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Old 06-08-2012, 05:01 PM   #1
spinner
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Virtual Machines

Hi All!


I have recently decided to go back to school and get some computer training. I will be taking some web design classes eventually but I am starting off with HTML classes. The classes are set up for Windows.

Which brings me to my issue:

I have a iMac, but it has been recommended that I get a virtual machine program so that I can do web design on the Windows platform. So my question is: does anyone have an opinion on Virtual Machines or a recommendation of one? My instructor has recommended Parallels Virtual Machine. Has anyone ever used one of these programs?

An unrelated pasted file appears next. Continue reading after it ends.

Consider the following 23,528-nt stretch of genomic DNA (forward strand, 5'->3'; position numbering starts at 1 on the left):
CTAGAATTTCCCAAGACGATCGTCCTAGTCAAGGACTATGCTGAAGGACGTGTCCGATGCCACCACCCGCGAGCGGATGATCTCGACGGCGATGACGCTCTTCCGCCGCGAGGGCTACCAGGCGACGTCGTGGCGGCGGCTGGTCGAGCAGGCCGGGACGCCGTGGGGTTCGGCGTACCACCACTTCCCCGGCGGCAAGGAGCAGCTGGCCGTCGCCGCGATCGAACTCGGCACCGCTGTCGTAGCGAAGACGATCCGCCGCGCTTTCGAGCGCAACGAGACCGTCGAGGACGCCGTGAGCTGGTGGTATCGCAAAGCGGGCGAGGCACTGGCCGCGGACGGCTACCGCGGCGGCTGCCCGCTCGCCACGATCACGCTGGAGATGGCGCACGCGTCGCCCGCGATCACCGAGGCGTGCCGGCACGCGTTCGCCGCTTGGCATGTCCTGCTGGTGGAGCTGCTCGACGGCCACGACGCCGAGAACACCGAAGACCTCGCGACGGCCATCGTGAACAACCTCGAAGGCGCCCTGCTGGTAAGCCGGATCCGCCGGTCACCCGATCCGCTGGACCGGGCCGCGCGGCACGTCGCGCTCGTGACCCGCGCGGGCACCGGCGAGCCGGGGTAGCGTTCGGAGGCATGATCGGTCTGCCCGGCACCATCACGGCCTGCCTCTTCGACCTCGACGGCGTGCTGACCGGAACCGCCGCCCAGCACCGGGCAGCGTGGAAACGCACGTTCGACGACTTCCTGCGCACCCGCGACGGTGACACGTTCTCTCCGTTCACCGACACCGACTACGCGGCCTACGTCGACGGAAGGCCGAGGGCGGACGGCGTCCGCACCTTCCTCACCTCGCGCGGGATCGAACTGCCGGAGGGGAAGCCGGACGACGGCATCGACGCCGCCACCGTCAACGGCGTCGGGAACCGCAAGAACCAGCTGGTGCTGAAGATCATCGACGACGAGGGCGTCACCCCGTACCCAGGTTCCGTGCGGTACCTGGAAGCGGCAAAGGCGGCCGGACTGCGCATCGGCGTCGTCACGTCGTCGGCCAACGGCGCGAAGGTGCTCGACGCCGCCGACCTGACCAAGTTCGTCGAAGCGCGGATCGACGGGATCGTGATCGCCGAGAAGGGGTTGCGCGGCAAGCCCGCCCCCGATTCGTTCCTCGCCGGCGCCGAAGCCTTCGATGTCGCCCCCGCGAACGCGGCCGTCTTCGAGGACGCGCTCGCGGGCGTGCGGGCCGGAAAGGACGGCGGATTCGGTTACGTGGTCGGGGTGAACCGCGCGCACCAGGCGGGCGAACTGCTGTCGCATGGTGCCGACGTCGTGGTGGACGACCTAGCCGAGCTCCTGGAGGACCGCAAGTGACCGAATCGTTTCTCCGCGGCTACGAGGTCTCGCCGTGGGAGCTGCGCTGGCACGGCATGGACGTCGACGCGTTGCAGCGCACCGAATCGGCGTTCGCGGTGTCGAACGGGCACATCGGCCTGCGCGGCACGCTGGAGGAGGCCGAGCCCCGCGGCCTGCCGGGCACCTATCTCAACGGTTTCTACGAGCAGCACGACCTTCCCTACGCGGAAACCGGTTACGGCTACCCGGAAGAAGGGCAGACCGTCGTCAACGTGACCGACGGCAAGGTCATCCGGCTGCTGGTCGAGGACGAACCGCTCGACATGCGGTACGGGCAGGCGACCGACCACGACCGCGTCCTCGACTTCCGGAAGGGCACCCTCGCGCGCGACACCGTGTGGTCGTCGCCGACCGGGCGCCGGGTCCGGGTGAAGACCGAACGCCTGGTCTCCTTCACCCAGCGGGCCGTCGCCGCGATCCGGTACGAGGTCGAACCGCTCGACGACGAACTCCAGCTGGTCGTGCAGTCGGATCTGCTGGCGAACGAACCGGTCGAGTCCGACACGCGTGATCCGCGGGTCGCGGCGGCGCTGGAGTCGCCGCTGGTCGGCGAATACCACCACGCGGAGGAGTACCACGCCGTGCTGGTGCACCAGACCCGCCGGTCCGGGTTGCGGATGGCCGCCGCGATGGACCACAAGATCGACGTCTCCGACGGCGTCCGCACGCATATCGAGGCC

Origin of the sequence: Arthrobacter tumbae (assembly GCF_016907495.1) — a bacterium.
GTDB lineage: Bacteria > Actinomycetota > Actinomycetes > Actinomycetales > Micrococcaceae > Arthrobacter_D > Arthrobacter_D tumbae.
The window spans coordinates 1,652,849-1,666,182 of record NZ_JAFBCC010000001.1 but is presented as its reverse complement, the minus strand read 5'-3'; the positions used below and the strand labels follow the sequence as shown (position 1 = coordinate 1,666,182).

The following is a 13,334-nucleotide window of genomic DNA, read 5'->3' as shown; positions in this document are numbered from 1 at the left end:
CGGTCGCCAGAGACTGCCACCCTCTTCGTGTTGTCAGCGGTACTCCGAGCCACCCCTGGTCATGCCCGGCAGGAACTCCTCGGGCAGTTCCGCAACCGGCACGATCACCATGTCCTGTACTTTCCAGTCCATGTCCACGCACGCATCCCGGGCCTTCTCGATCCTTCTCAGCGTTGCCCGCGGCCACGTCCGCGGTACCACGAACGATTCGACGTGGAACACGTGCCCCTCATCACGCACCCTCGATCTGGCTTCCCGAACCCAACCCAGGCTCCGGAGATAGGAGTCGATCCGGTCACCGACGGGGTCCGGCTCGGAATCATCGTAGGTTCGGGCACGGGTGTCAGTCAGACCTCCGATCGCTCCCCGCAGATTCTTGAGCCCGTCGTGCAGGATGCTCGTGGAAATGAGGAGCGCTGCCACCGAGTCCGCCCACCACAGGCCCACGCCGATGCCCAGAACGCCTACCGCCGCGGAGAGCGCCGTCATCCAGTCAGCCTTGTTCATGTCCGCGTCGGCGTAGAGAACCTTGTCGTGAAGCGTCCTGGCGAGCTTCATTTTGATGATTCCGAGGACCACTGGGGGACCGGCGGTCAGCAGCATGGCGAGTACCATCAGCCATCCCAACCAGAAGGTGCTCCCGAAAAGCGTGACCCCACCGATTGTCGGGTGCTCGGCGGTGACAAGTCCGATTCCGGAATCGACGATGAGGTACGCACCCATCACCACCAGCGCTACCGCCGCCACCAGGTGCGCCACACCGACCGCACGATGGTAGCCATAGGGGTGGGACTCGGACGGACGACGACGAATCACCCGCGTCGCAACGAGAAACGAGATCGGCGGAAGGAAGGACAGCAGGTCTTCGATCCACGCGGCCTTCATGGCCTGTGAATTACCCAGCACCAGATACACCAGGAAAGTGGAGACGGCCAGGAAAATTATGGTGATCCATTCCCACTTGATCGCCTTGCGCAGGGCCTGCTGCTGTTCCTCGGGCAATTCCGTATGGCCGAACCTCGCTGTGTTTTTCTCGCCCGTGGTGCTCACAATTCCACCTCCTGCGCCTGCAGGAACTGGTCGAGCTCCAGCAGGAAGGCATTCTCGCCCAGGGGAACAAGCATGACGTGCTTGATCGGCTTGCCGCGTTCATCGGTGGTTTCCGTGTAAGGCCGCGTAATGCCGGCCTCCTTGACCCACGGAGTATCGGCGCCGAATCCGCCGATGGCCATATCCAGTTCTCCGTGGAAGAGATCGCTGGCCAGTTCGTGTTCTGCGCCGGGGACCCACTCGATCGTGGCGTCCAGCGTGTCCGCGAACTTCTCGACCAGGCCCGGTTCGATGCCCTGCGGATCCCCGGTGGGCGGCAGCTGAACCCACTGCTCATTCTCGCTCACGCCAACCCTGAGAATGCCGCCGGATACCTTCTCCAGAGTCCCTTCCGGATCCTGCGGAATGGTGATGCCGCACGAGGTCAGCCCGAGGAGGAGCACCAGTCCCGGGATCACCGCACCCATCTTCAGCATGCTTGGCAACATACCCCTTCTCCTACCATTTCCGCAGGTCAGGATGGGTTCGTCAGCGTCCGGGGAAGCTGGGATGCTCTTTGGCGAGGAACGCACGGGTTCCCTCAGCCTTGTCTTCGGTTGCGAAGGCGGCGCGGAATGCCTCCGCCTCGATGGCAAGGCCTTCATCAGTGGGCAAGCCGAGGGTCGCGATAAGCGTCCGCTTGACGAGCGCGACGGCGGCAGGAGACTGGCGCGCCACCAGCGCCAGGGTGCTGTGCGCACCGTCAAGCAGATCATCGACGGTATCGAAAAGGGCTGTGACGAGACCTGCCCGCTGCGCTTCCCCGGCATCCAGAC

Any comment will be appreciated

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Old 06-08-2012, 10:42 PM   #2
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Is there some reason you don't trust your instructor's recommendation? Or are you just trying to understand the options?
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Old 06-08-2012, 11:02 PM   #3
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I have an XP install via VMWare. Works fine, no problems. I needed it when I was at school for the networking, but in terms of HTML - I don't see why you need to be on a certain platform, OS or software. I've coded HTML in Dreamweaver on PC, Notepad on PC, TextEdit on Mac, Coda on Mac... Are HTML classes really software specific?
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Old 06-09-2012, 02:04 AM   #4
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Parallels works like a champ... or you could use "bootcamp" to have a separate piece of your hard drive dedicated just to windows... and your Apple would become a windows machine.